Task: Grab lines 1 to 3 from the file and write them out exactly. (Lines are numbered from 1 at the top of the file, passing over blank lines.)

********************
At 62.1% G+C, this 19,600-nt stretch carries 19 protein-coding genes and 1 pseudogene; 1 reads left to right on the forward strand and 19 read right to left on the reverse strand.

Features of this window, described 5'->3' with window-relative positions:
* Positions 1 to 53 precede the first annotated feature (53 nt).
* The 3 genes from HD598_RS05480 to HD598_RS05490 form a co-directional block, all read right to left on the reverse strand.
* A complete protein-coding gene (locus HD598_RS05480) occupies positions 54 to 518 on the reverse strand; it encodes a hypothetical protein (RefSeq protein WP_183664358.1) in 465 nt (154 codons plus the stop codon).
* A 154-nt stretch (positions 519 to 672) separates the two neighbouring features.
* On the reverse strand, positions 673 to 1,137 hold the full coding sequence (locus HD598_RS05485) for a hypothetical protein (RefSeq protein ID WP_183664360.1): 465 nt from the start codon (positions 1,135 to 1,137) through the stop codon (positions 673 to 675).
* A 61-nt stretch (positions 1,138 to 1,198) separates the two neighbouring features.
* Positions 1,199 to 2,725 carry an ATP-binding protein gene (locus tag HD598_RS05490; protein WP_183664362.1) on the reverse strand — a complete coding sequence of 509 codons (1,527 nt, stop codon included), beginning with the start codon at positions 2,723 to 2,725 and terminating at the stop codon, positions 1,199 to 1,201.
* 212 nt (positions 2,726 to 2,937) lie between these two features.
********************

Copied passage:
At 62.1% G+C, this 19,600-nt stretch carries 19 protein-coding genes and 1 pseudogene; 1 reads left to right on the forward strand and 19 read right to left on the reverse strand.

Features of this window, described 5'->3' with window-relative positions:
* Positions 1 to 53 precede the first annotated feature (53 nt).